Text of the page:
The Food Safety Authority of Ireland has said it is confident in its meat testing and that attempts to undermine the work of its laboratories was disingenuous, dishonest and untruthful.
The comments come after supermarket chain Iceland appeared to cast doubt on the reliability of the FSAI's meat test results.
The authority found horse DNA in Iceland burgers, but the chain subsequently passed checks in Britain, which only show positive at more than 1% horse DNA trace.
Iceland has said that it has great respect for the food standards authorities in Ireland and the UK.
It said that 0.1% is not acceptable either to us or our customers, though it is only one tenth of the level set by the UK FSA as the cut-off for reporting purposes.
Speaking on RTÉ's Morning Ireland, Professor Alan Reilly of the FSAI dismissed Iceland's claims that the tests were carried out in unaccredited labs.
He said that was totally unprofessional of Iceland, factually incorrect and part of what he called a "smear campaign".
Professor Reilly said the authority bases all risk management decisions on the best science available and that its study brought to light a pan-European fraud that is escalating by the day.
He said it looks like the scandal has nearly gone global with Nestle's announcement that they have withdrawn products manufactured in Germany and exported to Italy and Spain.
Professor Reilly said those products were manufactured by a subcontractor of JBS Toledo, which is the biggest beef manufacturer in the world.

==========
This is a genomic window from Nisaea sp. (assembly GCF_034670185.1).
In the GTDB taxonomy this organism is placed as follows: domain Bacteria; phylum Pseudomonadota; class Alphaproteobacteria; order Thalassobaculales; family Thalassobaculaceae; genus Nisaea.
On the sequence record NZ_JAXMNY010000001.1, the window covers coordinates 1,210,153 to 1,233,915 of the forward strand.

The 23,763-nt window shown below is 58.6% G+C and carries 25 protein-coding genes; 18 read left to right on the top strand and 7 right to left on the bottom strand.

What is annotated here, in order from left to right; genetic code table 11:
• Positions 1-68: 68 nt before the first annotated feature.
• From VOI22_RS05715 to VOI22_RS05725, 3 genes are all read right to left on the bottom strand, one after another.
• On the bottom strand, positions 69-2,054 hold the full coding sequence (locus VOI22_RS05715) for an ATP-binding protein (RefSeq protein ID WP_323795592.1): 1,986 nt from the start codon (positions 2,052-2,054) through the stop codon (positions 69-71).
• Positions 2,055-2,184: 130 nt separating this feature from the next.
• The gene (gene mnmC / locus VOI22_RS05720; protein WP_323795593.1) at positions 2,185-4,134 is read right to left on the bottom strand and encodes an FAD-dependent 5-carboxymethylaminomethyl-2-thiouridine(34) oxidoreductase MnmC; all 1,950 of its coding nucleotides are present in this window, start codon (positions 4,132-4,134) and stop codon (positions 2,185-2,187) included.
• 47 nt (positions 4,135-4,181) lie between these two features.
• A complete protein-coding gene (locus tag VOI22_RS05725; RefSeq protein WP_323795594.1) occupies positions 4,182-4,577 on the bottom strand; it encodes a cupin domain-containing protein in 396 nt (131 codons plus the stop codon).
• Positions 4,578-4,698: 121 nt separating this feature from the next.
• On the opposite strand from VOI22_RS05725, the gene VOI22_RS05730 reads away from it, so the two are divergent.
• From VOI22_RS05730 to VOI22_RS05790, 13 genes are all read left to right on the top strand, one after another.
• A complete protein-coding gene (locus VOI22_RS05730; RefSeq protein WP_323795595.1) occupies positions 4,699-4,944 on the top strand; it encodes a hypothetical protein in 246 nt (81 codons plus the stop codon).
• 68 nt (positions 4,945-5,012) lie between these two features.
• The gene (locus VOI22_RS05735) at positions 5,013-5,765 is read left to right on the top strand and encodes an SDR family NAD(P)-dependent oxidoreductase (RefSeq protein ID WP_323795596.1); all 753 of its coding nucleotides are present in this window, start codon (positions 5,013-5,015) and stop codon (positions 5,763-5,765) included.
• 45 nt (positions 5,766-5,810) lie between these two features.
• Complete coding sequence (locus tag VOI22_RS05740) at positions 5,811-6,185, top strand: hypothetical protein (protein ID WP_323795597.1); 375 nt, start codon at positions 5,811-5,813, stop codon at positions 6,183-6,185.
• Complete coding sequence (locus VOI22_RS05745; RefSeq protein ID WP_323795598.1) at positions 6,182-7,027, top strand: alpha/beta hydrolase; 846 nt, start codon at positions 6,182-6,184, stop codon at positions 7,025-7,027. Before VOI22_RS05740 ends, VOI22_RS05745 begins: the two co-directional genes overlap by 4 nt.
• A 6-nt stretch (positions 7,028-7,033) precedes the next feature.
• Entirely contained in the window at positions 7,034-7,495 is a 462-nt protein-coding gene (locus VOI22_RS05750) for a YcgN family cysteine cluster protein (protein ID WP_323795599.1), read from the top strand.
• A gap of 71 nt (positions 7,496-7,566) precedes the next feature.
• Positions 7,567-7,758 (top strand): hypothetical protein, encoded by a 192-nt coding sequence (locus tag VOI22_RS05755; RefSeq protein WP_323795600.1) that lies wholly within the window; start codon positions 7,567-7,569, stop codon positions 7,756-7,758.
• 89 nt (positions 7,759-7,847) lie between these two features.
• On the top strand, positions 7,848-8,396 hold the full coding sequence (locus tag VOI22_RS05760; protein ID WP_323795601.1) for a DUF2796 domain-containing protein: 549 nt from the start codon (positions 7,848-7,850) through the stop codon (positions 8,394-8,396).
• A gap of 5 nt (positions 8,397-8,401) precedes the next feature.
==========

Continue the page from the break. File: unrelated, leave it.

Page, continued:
"When we set out with our small survey back in November of last year, we had no idea where we were going with this, but we certainly have uncovered a fraud here of massive scale," he added.
Earlier, Nestle said it had removed beef pasta meals from shelves in Italy and Spain after tests revealed traces of horse DNA above 1%.
The Swiss-based firm has also halted deliveries of products containing meat from a German supplier.
The controversy over mislabelled beef products has affected at least 12 European countries.
Nestle withdrew two chilled pasta products, Buitoni Beef Ravioli and Beef Tortellini, in Italy and Spain.
Lasagnes la Bolognaise Gourmandes, a frozen product for catering businesses produced in France, will also be withdrawn.
Retailer Lidl said yesterday it had withdrawn products from its stores in Finland and Sweden after finding traces of horse meat.
Minister for Agriculture Simon Coveney is to brief the Cabinet today on the latest developments in the investigations.